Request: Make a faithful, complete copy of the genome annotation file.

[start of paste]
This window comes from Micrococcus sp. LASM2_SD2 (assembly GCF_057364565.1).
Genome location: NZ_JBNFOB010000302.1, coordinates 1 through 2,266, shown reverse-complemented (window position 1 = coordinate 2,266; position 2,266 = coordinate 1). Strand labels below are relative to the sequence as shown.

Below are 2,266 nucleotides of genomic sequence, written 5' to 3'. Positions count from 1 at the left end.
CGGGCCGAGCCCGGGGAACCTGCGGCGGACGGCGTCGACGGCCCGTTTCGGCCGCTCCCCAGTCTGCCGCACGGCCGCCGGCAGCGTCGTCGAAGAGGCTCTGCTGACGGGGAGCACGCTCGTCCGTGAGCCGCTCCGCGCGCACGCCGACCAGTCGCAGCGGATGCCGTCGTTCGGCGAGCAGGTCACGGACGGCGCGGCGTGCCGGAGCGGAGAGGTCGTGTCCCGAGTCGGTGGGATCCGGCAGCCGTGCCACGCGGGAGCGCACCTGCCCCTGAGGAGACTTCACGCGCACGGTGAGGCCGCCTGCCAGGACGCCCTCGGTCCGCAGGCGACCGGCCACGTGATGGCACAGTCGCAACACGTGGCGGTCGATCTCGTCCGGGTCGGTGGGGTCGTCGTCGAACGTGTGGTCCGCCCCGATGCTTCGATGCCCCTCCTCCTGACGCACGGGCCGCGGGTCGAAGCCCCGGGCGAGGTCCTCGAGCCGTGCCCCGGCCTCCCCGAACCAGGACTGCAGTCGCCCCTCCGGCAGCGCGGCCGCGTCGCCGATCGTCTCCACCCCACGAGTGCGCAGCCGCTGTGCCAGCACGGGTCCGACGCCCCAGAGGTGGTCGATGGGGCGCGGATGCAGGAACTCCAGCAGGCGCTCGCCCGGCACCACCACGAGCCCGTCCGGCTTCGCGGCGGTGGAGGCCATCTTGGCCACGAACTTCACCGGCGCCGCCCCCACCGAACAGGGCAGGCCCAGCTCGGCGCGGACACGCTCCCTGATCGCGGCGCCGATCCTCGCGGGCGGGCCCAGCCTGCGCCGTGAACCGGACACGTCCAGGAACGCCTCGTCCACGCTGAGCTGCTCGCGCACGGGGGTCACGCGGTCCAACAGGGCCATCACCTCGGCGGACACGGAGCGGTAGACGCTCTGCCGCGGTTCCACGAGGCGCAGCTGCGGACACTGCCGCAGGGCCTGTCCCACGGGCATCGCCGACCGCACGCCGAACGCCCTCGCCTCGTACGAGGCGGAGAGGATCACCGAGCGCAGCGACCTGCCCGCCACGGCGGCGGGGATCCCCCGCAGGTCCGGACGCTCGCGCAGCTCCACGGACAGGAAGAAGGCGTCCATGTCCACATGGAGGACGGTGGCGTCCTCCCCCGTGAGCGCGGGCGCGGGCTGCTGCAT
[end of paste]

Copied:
This window comes from Micrococcus sp. LASM2_SD2 (assembly GCF_057364565.1).
Genome location: NZ_JBNFOB010000302.1, coordinates 1 through 2,266, shown reverse-complemented (window position 1 = coordinate 2,266; position 2,266 = coordinate 1). Strand labels below are relative to the sequence as shown.

Below are 2,266 nucleotides of genomic sequence, written 5' to 3'. Positions count from 1 at the left end.
CGGGCCGAGCCCGGGGAACCTGCGGCGGACGGCGTCGACGGCCCGTTTCGGCCGCTCCCCAGTCTGCCGCACGGCCGCCGGCAGCGTCGTCGAAGAGGCTCTGCTGACGGGGAGCACGCTCGTCCGTGAGCCGCTCCGCGCGCACGCCGACCAGTCGCAGCGGATGCCGTCGTTCGGCGAGCAGGTCACGGACGGCGCGGCGTGCCGGAGCGGAGAGGTCGTGTCCCGAGTCGGTGGGATCCGGCAGCCGTGCCACGCGGGAGCGCACCTGCCCCTGAGGAGACTTCACGCGCACGGTGAGGCCGCCTGCCAGGACGCCCTCGGTCCGCAGGCGACCGGCCACGTGATGGCACAGTCGCAACACGTGGCGGTCGATCTCGTCCGGGTCGGTGGGGTCGTCGTCGAACGTGTGGTCCGCCCCGATGCTTCGATGCCCCTCCTCCTGACGCACGGGCCGCGGGTCGAAGCCCCGGGCGAGGTCCTCGAGCCGTGCCCCGGCCTCCCCGAACCAGGACTGCAGTCGCCCCTCCGGCAGCGCGGCCGCGTCGCCGATCGTCTCCACCCCACGAGTGCGCAGCCGCTGTGCCAGCACGGGTCCGACGCCCCAGAGGTGGTCGATGGGGCGCGGATGCAGGAACTCCAGCAGGCGCTCGCCCGGCACCACCACGAGCCCGTCCGGCTTCGCGGCGGTGGAGGCCATCTTGGCCACGAACTTCACCGGCGCCGCCCCCACCGAACAGGGCAGGCCCAGCTCGGCGCGGACACGCTCCCTGATCGCGGCGCCGATCCTCGCGGGCGGGCCCAGCCTGCGCCGTGAACCGGACACGTCCAGGAACGCCTCGTCCACGCTGAGCTGCTCGCGCACGGGGGTCACGCGGTCCAACAGGGCCATCACCTCGGCGGACACGGAGCGGTAGACGCTCTGCCGCGGTTCCACGAGGCGCAGCTGCGGACACTGCCGCAGGGCCTGTCCCACGGGCATCGCCGACCGCACGCCGAACGCCCTCGCCTCGTACGAGGCGGAGAGGATCACCGAGCGCAGCGACCTGCCCGCCACGGCGGCGGGGATCCCCCGCAGGTCCGGACGCTCGCGCAGCTCCACGGACAGGAAGAAGGCGTCCATGTCCACATGGAGGACGGTGGCGTCCTCCCCCGTGAGCGCGGGCGCGGGCTGCTGCAT